The radio station claims that its new format is popular with listeners because more than three-quarters of the listen...

cjahangiri on November 22, 2019

Don't understand B

Please explain.

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Victoria on November 22, 2019

Hi @cjahangiri

I always find these questions to be tough too as the answer choices are presented in such abstract language. To approach these, make sure that you have a full understanding of what the passage is arguing and how it goes about doing so before reading through the answer choices.

The passage tells us that the radio station's claim that its new format is popular is not conclusive. Why? Because the radio station backs up this claim by sharing that more than three-quarters of listeners who call in requests say that they like the new format.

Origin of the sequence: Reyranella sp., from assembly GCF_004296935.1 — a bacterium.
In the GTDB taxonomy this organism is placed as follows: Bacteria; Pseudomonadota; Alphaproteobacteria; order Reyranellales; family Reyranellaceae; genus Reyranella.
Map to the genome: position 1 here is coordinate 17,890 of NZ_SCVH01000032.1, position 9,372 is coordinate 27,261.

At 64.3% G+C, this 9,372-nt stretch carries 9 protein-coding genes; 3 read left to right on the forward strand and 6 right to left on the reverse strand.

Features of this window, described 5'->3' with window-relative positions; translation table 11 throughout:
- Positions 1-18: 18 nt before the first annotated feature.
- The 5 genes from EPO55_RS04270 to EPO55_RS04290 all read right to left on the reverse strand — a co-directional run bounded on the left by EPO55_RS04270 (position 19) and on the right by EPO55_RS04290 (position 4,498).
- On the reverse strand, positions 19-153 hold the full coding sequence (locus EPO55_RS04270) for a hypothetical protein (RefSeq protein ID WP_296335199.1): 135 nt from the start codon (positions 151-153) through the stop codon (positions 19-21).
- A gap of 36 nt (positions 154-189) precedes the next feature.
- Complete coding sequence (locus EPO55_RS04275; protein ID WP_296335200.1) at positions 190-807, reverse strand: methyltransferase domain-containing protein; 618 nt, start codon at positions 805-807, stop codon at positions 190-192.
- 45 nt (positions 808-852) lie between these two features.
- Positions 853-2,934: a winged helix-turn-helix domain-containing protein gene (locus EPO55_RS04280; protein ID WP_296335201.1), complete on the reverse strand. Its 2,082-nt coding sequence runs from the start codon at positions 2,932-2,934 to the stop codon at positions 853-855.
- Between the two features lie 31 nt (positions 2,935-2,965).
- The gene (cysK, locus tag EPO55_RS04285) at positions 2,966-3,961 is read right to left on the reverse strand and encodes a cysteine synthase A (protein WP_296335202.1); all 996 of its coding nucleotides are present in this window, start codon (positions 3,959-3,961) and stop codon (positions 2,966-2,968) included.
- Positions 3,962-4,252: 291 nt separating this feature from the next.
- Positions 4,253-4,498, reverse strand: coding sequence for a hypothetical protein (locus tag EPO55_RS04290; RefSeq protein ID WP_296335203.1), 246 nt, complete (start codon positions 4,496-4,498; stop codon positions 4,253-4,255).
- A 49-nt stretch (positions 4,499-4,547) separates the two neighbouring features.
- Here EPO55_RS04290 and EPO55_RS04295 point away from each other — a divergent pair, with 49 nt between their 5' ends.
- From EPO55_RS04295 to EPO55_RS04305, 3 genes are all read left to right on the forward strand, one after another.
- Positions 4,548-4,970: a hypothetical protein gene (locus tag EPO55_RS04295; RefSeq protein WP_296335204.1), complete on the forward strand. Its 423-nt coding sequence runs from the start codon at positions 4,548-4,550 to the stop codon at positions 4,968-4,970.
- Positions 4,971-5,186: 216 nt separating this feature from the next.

The passage says that this is akin to claiming that a political candidate is popular based solely on the feedback provided by people who have already decided to vote for them.

In both cases, the flaw in reasoning is that the sample used to draw the conclusion is comprised solely of people who are already supportive of the endeavour. The radio station relied on people who listen to their station and the hypothetical political candidate used people who had already decided to vote for them.

In both analogous cases, a faulty inference is drawn. This is directly restated by answer choice B:

"Referring to an inference that is clearly flawed (political candidate) to undermine an analogous inference (radio station)"

Hope this helps! Please let us know if you have any further questions.